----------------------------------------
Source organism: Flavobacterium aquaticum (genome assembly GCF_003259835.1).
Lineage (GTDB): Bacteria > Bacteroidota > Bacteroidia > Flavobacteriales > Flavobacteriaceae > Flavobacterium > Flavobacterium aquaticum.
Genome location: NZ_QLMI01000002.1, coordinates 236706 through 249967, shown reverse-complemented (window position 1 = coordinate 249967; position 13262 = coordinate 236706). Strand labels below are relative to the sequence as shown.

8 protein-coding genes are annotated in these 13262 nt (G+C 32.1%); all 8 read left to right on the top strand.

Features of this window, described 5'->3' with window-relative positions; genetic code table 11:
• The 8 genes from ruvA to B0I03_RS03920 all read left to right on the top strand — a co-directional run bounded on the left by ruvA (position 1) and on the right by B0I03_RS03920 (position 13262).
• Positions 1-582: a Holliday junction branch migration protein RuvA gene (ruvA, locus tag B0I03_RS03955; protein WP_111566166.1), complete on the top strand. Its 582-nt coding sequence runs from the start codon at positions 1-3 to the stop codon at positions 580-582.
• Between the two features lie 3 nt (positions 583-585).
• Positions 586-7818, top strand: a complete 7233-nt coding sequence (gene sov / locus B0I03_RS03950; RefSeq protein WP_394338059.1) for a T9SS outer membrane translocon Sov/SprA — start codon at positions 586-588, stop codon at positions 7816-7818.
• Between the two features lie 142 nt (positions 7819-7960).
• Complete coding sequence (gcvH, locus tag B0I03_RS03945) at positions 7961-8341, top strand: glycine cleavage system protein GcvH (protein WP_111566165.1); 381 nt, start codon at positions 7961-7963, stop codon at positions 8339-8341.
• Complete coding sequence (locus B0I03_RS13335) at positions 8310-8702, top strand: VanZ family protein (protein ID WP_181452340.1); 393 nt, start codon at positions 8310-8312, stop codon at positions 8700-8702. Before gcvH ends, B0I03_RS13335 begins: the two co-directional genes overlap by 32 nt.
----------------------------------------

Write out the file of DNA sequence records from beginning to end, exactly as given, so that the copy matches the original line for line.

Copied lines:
Source organism: Flavobacterium aquaticum (genome assembly GCF_003259835.1).
Lineage (GTDB): Bacteria > Bacteroidota > Bacteroidia > Flavobacteriales > Flavobacteriaceae > Flavobacterium > Flavobacterium aquaticum.
Genome location: NZ_QLMI01000002.1, coordinates 236706 through 249967, shown reverse-complemented (window position 1 = coordinate 249967; position 13262 = coordinate 236706). Strand labels below are relative to the sequence as shown.

8 protein-coding genes are annotated in these 13262 nt (G+C 32.1%); all 8 read left to right on the top strand.

Features of this window, described 5'->3' with window-relative positions; genetic code table 11:
• The 8 genes from ruvA to B0I03_RS03920 all read left to right on the top strand — a co-directional run bounded on the left by ruvA (position 1) and on the right by B0I03_RS03920 (position 13262).
• Positions 1-582: a Holliday junction branch migration protein RuvA gene (ruvA, locus tag B0I03_RS03955; protein WP_111566166.1), complete on the top strand. Its 582-nt coding sequence runs from the start codon at positions 1-3 to the stop codon at positions 580-582.
• Between the two features lie 3 nt (positions 583-585).
• Positions 586-7818, top strand: a complete 7233-nt coding sequence (gene sov / locus B0I03_RS03950; RefSeq protein WP_394338059.1) for a T9SS outer membrane translocon Sov/SprA — start codon at positions 586-588, stop codon at positions 7816-7818.
• Between the two features lie 142 nt (positions 7819-7960).
• Complete coding sequence (gcvH, locus tag B0I03_RS03945) at positions 7961-8341, top strand: glycine cleavage system protein GcvH (protein WP_111566165.1); 381 nt, start codon at positions 7961-7963, stop codon at positions 8339-8341.
• Complete coding sequence (locus B0I03_RS13335) at positions 8310-8702, top strand: VanZ family protein (protein ID WP_181452340.1); 393 nt, start codon at positions 8310-8312, stop codon at positions 8700-8702. Before gcvH ends, B0I03_RS13335 begins: the two co-directional genes overlap by 32 nt.